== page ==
One early morning a fire broke out at this establishment and the town's fire bell sounded. Men responding to the blast ran out of the "club's" door, reportedly with their congenial lady friends following in their footsteps.
      One "home," with a long history of community service, was located on Metcalf and across the street from the Gateway and was known as the "fern Rooms." It operated from the turn of the century until the 40s when it was eventually completely destroyed.
      A fire which broke out at the "Ferns" drew one of the biggest audiences in the history of the town's fires. All the wives of the firemen showed up to keep an eye on their husbands while they hurriedly put out the fire and checked on the "Ferns" occupants.
      Military service personnel were restricted from frequenting the establishment. When its owner fell ill and was placed in a nursing home, her establishment was ransacked.
      The identities of the vandals were never discovered. Guesses have been made involving placing the guilt on a rival brothel and some Chicago mobsters who were trying to horn in on the business. According to sources in the know, the girls had been tied up while the place was wrecked.
      Everything was broken except for the many mirrors hung on the walls. Those responsible for doing it must have been a superstitious bunch. A fire started by an arson[ist] or arsons, later completely gutted the place and put an end to the business's long career.
      When the "Ferns" owner died, the whole town closed down in her honor. Long-time merchant associates grieved over her death and the loss of her establishment, which had attracted a lot of business to the area.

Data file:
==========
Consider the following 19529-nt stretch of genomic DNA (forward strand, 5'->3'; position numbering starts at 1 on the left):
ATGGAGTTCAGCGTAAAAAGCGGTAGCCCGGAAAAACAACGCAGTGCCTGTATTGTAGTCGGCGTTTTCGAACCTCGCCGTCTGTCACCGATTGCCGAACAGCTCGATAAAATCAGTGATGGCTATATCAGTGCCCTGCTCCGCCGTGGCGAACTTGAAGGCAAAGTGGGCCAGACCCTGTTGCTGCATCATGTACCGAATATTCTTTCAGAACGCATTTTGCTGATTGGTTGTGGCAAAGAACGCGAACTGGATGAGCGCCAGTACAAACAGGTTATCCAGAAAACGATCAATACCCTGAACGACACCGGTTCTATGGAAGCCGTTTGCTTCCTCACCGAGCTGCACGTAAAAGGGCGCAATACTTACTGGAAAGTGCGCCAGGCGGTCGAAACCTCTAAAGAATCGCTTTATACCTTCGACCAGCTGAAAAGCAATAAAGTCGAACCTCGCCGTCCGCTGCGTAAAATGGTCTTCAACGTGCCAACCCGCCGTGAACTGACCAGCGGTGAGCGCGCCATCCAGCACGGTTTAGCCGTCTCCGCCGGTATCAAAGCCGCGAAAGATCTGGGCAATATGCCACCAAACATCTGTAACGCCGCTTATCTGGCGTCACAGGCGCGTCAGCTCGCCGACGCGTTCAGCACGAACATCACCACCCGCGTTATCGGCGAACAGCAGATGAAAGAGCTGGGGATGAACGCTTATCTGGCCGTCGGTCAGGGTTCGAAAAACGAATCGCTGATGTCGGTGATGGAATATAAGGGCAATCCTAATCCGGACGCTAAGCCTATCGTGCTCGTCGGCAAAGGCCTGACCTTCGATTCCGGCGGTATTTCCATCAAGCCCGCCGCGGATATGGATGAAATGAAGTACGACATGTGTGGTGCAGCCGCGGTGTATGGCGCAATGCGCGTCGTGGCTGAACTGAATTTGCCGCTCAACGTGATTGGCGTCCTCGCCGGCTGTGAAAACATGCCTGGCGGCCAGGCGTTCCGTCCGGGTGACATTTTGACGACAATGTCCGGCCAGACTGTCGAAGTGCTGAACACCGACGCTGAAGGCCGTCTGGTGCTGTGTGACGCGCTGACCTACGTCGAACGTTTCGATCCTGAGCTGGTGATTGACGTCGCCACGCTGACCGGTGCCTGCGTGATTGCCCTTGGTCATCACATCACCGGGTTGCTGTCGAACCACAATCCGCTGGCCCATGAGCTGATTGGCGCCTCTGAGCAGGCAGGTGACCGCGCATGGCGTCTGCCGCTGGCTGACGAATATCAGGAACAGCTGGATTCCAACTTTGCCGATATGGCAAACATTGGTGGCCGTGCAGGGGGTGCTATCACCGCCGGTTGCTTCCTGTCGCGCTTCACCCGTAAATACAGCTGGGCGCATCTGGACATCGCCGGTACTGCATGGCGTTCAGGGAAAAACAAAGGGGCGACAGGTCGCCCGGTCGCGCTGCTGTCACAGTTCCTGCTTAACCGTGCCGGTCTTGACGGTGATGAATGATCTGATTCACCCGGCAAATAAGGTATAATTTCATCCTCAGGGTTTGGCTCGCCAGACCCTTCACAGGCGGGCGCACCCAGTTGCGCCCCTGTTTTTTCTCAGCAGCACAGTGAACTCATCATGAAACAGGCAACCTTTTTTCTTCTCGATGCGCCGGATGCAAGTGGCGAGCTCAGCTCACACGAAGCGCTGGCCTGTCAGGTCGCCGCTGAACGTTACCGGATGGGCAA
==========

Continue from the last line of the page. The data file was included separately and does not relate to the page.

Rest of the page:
The Square Deal, located on Metcalf street, was the last of the homes of ill repute. it had had a long feud going on with the Ferns before the latter was destroyed. The quarrels revolved around the ethics of competition in the business, which were hotly debated by the career girls of both establishments.
      The Square Deal had planned to offer gambling, goose and women to its customers (not particularly in that order). Before these plans could get off the ground, however, the military stepped in during the Korean War and called for its closure. If the city refused to close it down the military threatened to have the whole town declared off-limits to service personnel.
      The anticipated closure spurred debate among the town's populace. Merchants wanted it left open because it was good for business. Some saw it as a means to keep so-called "perverts" off the street, while others viewed it as a slur on the town's otherwise good reputation. These arguments were soon silenced when the military forced the city to close the Square Deal.